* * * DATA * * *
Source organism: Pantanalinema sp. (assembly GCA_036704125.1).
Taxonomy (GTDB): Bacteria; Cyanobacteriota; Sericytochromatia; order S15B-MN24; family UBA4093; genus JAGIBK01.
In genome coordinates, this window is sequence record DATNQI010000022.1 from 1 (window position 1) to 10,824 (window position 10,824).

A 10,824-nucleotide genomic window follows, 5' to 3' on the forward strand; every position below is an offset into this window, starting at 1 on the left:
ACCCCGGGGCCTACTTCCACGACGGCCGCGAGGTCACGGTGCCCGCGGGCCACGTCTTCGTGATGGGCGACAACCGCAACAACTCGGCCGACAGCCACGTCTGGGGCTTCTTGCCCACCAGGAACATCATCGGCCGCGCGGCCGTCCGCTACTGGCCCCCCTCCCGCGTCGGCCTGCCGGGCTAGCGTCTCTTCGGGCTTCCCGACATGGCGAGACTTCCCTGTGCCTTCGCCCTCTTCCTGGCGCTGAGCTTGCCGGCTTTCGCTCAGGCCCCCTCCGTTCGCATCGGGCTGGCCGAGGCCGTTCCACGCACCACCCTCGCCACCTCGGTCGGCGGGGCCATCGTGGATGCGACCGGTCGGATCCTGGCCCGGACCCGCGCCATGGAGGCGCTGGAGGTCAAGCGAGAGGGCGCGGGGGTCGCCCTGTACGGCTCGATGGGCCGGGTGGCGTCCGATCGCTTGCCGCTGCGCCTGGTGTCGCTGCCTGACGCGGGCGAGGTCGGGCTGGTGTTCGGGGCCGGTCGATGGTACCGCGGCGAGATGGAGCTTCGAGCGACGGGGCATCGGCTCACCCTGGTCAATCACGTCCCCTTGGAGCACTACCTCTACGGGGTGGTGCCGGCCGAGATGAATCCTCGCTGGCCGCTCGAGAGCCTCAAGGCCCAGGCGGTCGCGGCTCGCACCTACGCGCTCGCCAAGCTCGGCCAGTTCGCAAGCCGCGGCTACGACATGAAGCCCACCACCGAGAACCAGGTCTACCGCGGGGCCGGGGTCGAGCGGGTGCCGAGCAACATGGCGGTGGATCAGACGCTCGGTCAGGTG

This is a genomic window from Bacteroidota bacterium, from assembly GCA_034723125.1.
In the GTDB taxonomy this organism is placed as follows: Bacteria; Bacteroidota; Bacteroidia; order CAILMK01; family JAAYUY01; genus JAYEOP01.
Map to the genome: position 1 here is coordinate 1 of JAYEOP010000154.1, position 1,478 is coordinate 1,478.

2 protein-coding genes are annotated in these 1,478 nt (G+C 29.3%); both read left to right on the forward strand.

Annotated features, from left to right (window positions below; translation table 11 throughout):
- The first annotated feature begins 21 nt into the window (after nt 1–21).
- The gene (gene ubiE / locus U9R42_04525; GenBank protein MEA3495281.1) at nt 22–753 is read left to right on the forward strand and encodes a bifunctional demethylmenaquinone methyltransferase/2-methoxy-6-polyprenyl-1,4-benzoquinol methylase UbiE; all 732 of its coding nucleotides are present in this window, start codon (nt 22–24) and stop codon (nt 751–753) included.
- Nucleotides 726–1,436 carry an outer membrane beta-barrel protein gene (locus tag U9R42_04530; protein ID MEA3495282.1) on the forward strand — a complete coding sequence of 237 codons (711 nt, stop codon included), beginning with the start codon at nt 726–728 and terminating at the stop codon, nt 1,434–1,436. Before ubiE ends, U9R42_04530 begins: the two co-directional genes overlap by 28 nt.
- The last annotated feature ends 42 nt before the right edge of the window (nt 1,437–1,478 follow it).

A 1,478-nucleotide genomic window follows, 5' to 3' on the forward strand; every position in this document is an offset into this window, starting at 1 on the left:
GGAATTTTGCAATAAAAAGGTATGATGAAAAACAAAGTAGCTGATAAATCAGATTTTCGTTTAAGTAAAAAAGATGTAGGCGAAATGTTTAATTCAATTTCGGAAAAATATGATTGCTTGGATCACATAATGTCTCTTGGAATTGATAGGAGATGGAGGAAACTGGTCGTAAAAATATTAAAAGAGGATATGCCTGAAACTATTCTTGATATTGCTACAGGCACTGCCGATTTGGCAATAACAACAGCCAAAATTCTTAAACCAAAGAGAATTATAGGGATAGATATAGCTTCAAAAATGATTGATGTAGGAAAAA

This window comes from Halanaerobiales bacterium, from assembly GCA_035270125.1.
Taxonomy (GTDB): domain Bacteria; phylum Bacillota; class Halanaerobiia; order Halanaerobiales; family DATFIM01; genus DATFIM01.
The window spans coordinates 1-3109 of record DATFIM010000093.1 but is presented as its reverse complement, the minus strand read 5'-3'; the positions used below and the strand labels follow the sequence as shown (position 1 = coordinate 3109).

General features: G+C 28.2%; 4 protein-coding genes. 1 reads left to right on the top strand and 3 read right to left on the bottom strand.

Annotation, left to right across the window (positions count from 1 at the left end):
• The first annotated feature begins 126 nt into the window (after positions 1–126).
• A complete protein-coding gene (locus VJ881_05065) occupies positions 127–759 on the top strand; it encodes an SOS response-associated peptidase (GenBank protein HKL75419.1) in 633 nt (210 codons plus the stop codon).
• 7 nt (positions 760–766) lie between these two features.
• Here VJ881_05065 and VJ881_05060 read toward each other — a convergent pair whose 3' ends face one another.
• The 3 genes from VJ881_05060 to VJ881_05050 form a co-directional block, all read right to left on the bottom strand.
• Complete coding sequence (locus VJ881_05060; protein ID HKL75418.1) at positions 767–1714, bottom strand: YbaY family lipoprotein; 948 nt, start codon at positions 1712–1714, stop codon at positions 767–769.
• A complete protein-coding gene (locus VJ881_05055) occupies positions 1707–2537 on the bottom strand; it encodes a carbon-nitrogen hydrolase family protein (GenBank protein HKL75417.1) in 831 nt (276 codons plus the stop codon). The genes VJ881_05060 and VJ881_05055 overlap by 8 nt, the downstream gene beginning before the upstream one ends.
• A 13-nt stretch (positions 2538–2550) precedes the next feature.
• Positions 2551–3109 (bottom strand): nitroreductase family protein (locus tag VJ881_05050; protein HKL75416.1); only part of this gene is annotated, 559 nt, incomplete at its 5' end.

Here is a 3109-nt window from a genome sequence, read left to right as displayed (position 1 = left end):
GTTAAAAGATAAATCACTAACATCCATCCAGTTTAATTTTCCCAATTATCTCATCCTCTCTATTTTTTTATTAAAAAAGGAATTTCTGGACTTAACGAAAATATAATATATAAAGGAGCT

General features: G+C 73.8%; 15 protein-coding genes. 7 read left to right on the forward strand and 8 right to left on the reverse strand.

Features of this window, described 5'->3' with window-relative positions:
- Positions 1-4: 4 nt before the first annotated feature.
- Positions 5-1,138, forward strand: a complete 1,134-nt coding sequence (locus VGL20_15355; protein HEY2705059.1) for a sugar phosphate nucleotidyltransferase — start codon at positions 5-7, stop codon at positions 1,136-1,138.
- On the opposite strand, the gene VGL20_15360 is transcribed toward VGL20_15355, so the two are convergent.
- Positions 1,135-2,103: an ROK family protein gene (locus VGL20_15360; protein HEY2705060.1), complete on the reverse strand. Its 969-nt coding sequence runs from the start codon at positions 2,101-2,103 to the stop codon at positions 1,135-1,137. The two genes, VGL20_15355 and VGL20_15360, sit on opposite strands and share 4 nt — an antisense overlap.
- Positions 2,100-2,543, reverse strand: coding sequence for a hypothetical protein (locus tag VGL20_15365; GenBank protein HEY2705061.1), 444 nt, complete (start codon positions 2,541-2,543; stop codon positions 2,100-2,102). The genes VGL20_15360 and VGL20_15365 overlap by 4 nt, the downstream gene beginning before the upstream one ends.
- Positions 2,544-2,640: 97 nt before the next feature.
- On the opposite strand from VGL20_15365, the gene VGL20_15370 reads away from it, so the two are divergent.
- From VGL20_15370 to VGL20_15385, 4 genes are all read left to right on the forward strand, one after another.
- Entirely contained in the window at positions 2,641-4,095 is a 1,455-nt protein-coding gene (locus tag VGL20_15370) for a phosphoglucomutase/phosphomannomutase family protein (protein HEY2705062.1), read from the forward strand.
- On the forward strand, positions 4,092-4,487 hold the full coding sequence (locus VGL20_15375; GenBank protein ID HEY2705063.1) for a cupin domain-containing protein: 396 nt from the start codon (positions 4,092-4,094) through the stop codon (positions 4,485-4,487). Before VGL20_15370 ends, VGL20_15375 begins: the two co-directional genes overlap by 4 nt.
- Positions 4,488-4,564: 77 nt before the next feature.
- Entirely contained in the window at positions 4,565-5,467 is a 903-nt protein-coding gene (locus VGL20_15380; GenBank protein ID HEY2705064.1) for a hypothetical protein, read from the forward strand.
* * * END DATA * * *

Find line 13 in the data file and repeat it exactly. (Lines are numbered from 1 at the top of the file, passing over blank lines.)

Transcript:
- Nucleotides 726–1,436 carry an outer membrane beta-barrel protein gene (locus tag U9R42_04530; protein ID MEA3495282.1) on the forward strand — a complete coding sequence of 237 codons (711 nt, stop codon included), beginning with the start codon at nt 726–728 and terminating at the stop codon, nt 1,434–1,436. Before ubiE ends, U9R42_04530 begins: the two co-directional genes overlap by 28 nt.